- Yoti’s ‘age estimation’ system was originally developed for the age of adults
- It compares a user’s facial features with images from millions of people
- For persons aged 6-18 years, the software has an error margin of only 1.5 years
- The technology is already being used by social networks and supermarket checkouts
- Social media firms like Facebook have long fought for age verification
An artificial intelligence (AI) tool that can tell if social media users are too young to use apps like Instagram and TikTok has been developed by a UK tech start-up.
Yoti’s ‘age estimation’ system – which may soon be implemented on social media – can tell how old users between 6-18 are by an error margin of 1.5 years.
The software compares the user’s facial features with millions of other images of Yoti Digital ID app users of the age known through the device camera.
Social media firms like Facebook have long struggled to handle minimum age verification without requesting passport details, which many see as intrusive.
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An artificial intelligence (AI) tool that can tell if social media users are too young to use apps like Instagram and TikTok has been developed by a UK tech start-up. Image: A child uses Yoti’s ‘Age Estimation’ tool to verify his age
Yotti’s ‘age estimation’ system – which may soon be implemented on social media – can tell how old users between 6-18 are by an error of 1.5 years (right). The software works by comparing the user’s facial features with millions of other images of Yoti Digital ID app users of known ages via the device camera (left).
Who is using AI?
According to Yoti, several organizations are already using their age estimation system, including:
- Ubo, the French social network
- Smash!, the healthy eating network
- Lebara Mobile
- Estonia Retail (via Strongpoint)
- Fan Centro, an adult platform
- game payment technology
The technology can be used not only with camera-enabled smartphones, tablets and laptops – but also with checkout terminals in stores.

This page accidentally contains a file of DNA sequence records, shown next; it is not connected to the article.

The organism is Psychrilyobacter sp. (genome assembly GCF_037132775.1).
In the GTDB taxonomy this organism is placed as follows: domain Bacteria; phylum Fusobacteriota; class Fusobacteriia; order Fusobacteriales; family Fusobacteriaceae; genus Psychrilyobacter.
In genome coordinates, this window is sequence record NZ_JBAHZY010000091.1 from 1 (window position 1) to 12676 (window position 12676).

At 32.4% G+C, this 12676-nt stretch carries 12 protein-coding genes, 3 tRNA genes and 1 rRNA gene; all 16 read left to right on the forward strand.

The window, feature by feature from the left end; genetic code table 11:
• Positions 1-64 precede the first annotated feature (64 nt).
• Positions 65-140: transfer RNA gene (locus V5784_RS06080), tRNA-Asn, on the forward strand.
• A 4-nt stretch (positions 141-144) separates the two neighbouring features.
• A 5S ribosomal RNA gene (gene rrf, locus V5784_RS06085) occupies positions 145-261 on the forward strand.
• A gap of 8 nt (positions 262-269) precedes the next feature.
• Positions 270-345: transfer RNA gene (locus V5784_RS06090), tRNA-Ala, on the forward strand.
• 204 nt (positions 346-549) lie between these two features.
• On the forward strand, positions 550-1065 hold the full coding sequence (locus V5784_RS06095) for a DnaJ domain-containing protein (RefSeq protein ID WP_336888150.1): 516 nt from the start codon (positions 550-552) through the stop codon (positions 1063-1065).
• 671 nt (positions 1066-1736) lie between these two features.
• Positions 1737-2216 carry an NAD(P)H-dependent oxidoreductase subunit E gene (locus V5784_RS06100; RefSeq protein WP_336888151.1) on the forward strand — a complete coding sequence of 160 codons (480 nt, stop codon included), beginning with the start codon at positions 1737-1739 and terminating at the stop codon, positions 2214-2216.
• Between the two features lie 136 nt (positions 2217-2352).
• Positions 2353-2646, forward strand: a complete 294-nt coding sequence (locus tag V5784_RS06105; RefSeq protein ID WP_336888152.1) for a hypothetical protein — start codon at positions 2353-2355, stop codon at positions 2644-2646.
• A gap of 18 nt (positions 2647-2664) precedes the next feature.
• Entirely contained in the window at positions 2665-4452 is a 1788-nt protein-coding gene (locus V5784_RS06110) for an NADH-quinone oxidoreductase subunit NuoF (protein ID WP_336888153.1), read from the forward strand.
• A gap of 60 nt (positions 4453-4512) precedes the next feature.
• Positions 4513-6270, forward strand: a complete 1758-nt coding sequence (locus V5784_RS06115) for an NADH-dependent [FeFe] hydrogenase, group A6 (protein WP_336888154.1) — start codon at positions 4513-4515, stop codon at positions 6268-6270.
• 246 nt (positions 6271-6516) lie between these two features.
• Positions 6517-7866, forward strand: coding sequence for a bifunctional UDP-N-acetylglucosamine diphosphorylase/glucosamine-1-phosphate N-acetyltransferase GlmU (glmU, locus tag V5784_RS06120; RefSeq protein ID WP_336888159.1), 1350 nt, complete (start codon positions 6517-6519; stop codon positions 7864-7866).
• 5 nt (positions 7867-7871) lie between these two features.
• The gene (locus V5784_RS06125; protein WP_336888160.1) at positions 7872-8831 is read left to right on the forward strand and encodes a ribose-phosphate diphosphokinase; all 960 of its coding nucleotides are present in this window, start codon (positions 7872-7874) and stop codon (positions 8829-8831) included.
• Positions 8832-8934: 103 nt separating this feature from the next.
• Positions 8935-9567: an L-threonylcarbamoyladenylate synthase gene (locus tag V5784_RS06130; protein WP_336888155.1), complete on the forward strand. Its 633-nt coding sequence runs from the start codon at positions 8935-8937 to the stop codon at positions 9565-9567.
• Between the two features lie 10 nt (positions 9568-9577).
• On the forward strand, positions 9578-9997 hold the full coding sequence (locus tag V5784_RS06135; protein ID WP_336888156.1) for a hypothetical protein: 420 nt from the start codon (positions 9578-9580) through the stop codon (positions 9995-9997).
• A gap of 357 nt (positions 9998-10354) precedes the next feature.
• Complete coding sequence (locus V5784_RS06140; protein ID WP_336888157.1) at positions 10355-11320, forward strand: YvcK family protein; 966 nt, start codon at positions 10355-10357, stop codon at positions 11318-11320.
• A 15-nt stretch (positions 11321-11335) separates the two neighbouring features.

“The threats that children face online continue to grow, so I’m proud to estimate Yotti’s age for under 13,” said Yotti CEO Robin Tombs.
‘This technology will help businesses and regulators better protect youth with less friction while maintaining confidentiality.
‘We’ve now made it easier to design services “age appropriately” for platforms around the world.
‘The age estimation of the yoti’s face will help many different businesses comply with changing age rules such as new child codes.’
Businesses using the software – which previously only worked on adults – can set an age limit for the AI to compare to each user.
As such, the system can be used to see if children meet the legal limit of 13 to join apps like Facebook and Twitter – or to determine whether a person has reached the drinking age. has crossed.
In fact, the system is already being employed in supermarkets in Estonia for age verification at automatic checkout and by the German version of adult entertainment platform Fan Centro – and has already conducted more than 550 million age checks.
To train the AI on adult faces, Yoti engineers used images from millions of users who had downloaded the firm’s Digital ID app.
Launched in 2014, it provides a stand-alone method of proving age and identity based on a combination of ID documents and facial recognition.
To train the AI in estimating the age of young people, photographs of children were used – with parental consent – as part of a program organized by the Information Commissioner’s Office, a UK data watchdog.
According to London-based Yoti, they have managed to improve the system’s accuracy in estimating young people’s ages over the past three years.
In 2018, the AI was accurate to within a 1.5-year difference for those aged 13-24 and to within a year for those aged 16-17 – but the firm is now at 1.3 for users aged 6-12. Reports accuracy within years and up to 1.5 years for those aged 13-18.
For users on the verge of a legal limit for accessing social media sites – whose age may be incorrectly estimated – the Platform may request further forms of verification before granting access.
In addition, the firm told MailOnline, the AI is built with ‘proprietary anti-spoofing technology and passive vibrancy detection’ to ensure that a real, lively face is being presented for analysis.
As such, the company explained, the system should not be able to be submitted by younger users to a picture or video of an older person.
To train the AI on adult faces, Yoti engineers used images from millions of users who had downloaded the firm’s Digital ID app. To train the AI in estimating the age of young people, photographs of children were used – with parental consent – as part of a program organized by the Information Commissioner’s Office, a UK data watchdog. Image: An artist’s impression of the facial recognition and analysis program in operation
Yoti’s Robin Tombs said, “The dangers that children face online are sadly increasing, so I am proud to present Yoti’s Age Estimation for Under 13s.” ‘This technology will help businesses and regulators better protect youth with less friction while maintaining confidentiality.’
Research by the Children’s Commissioner for England found that 60 percent of eight-year-olds and 90 percent of 12-year-olds regularly use private messaging apps, compared to those 13 and older. are prohibited.
Similarly, a 2018 investigation by market intelligence firm Kids Insights found that nine-in-ten are illegal in 12 years on social media sites like Facebook, Instagram and Twitter.
To address this, lawmakers have proposed legislation in the draft Online Safety Bill, which would mandate social media companies that…